Italian artist Davide Bart Salvemini lets us in to his weird and wonderful world of illustration. Keep your eyes peeled and your screen brightness dimmed.
There’s an almost childlike fantasy about his work. His illustrations are at times, surrealist, comical and touching. But they are always vivid, and moving in their own flamboyant way. He’s more than an illustrator and an animator. He’s a holistic artist, taking on inspiration from all forms – and utilising that to create his own magical pieces. And magical they are.
Maybe it’s the subject matter or maybe it’s the bright use of colour, but I always feel somewhat regressive when I see his work. The inner child in me is enchanted, whilst the adult in me is intrigued. And such intrigue is terribly insatiable. So I whipped up a few questions, and served them to the man himself.
Could you tell us a bit about your past? How did your upbringing lead you to become an artist?
It all started with a white paper and some colours. Afterwards I understood that I would never be a crazy scientist (I dislike chemistry) or an airplane pilot (I’m very tall). I thought that it would be great to make a living out of my art and on my schedules (very long nights).
In the first period [of my life] I had unrelated jobs like volleyball player, shoes seller, barman and photographer, and also a diploma in electronics and a first year in a criminology university. Then I took a master’s degree in Illustration and I realized that was my path.
Your art really reminds me of Jim Woodring’s work. Jim has previously stated that his surreal pieces are inspired by hallucinations that he experiences. Do you also have similar inspirations or is your creative process entirely different?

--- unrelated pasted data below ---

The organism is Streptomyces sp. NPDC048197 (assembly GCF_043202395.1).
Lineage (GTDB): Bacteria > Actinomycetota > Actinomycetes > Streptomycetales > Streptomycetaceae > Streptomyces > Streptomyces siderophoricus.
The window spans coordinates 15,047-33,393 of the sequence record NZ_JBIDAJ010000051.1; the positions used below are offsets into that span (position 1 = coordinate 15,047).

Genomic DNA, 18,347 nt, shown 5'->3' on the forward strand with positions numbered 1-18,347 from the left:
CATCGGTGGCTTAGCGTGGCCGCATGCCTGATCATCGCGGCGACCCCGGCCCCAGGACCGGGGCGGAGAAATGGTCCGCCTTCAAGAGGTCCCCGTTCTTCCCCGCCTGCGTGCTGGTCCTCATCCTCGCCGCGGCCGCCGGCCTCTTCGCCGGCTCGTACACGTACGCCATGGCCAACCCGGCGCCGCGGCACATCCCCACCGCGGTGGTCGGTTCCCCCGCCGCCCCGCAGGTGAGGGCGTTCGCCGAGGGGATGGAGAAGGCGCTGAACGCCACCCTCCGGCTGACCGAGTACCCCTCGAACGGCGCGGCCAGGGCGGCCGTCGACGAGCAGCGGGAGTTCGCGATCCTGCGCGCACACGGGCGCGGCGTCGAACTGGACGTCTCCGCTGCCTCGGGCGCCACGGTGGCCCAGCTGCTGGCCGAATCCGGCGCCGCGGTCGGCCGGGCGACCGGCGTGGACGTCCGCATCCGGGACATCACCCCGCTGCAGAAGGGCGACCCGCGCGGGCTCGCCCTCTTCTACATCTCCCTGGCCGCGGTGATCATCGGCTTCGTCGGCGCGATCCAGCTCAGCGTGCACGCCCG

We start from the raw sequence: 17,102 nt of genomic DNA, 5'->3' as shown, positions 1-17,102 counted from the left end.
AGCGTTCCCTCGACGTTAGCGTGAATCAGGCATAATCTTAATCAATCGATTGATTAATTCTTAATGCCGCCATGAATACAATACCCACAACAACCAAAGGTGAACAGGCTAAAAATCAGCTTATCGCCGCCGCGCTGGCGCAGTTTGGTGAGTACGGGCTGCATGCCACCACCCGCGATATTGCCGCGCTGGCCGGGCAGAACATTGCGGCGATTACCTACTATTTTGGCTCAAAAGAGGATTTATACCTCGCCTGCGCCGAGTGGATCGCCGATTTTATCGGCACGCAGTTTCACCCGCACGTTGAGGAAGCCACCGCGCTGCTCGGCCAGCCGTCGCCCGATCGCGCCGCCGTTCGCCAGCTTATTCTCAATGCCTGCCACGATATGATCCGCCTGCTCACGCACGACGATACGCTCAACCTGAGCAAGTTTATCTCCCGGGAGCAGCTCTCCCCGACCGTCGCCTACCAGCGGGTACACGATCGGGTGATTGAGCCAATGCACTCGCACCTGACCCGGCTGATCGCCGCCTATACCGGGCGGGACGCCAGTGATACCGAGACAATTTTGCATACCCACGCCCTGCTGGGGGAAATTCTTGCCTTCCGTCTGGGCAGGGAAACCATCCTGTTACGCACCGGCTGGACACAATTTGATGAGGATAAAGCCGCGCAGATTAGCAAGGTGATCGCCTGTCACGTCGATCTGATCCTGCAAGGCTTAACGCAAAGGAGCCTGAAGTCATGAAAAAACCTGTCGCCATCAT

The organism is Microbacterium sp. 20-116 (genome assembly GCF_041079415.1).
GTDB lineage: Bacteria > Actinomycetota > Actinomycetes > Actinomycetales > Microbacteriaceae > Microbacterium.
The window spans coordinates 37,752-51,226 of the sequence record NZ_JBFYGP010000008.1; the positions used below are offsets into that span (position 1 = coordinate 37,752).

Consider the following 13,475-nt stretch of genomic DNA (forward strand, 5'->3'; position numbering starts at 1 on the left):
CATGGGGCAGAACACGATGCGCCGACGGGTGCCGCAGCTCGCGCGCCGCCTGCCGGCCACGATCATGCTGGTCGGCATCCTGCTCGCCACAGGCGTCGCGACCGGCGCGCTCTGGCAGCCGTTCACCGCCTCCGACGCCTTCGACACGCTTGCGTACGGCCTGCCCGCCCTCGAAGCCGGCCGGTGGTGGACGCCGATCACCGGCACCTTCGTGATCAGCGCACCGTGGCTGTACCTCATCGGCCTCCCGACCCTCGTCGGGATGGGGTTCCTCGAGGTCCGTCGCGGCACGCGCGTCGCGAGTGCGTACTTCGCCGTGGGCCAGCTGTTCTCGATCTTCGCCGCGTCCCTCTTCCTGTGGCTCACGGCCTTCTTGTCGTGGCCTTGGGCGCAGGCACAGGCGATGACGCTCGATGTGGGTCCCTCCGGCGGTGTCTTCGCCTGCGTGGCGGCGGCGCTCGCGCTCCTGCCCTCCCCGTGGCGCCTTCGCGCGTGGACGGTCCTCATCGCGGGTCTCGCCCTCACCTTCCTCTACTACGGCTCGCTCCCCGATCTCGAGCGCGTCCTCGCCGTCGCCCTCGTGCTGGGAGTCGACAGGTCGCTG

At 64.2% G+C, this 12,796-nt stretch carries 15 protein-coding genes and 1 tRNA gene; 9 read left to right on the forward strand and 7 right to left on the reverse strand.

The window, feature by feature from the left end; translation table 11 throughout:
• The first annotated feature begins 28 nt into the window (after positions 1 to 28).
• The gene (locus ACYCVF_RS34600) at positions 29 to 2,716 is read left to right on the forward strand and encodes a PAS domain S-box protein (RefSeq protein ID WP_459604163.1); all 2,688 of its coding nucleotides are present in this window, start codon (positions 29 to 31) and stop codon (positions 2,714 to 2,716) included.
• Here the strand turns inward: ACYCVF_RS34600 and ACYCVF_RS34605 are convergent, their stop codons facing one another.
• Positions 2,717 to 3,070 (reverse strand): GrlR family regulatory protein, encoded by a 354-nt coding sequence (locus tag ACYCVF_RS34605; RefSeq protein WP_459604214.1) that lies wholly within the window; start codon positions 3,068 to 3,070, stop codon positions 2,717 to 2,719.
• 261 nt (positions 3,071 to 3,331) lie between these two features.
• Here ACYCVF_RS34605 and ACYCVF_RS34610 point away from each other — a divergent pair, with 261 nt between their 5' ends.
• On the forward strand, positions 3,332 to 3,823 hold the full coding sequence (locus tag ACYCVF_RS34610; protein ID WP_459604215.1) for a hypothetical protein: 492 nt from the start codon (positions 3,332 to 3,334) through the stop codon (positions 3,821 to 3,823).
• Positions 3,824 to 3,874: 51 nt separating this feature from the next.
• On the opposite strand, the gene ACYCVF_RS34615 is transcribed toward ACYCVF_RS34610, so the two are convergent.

I’m honoured by your words, because I love Jim Woodring and his Frank!
I like to think that my mind is like a sponge, it absorbs everything that it sees from books, films, games, toys and also daily events. I note everything, building a visual atlas. Then, unconsciously linking the pieces of my atlas, I find a message and the future drawing.
Who are your favourite contemporary artists?
Observing the art in all forms, I love Simone Pellegrini’s paintings, illustrations by Sarah Mazzetti, Laurent Impeduglia, Henning Wagenbreth, Moebius, comics by Jim Woodring, Charles Burns, Cocco Bill, movies by Cronenberg, Tarantino, Lynch, Lars Von Trier, Zack Snyder, Jim Jarmusch, Guy Ritchie, and William Eggleston’s photos.
I think that it’s very essential to have many “heroes” from whom to “steal”!
Francis Bacon once said the job of the artist is always to deepen the mystery. How do you feel about this as an illustrator?
I think that the creative artefact is more powerful when the observer is thoughtful in their mind, as if he had the last piece of puzzle. In an illustration it’s more important. When you illustrate an article, a book or simply thinking, you shouldn’t be descriptive, because the illustration must only help the text, and not suppress it.
In an interview you’ve previously said that Dante’s Inferno is a big inspiration for you. Could you tell us more about that?
Between the Dante’s circles, the hell is the most fantastic and contemporary. There are more signs and beautiful character that inspired me this project: link. I love monsters and ferocious scenarios. Dante’s hell is my heaven.
If you could work with any other media, what would it be?
In this period I would like to have more time to do animation, because I think that is like to see the magical growth of an organism. But just like Nature, you need a lot of time to develop a motion. I have some experiments in this link. I hope they are interesting for you.
And finally, do you have any future projects lined up you can tell us about?
I’m working on two private commission, one for an independent illustration children’s book and the other for a series of five illustrations for a family portrait. You will see the results by the end of the year. Also I have an idea for a crazy script, but I still don’t know if it will be a comic or a children’s illustration book. We’ll see.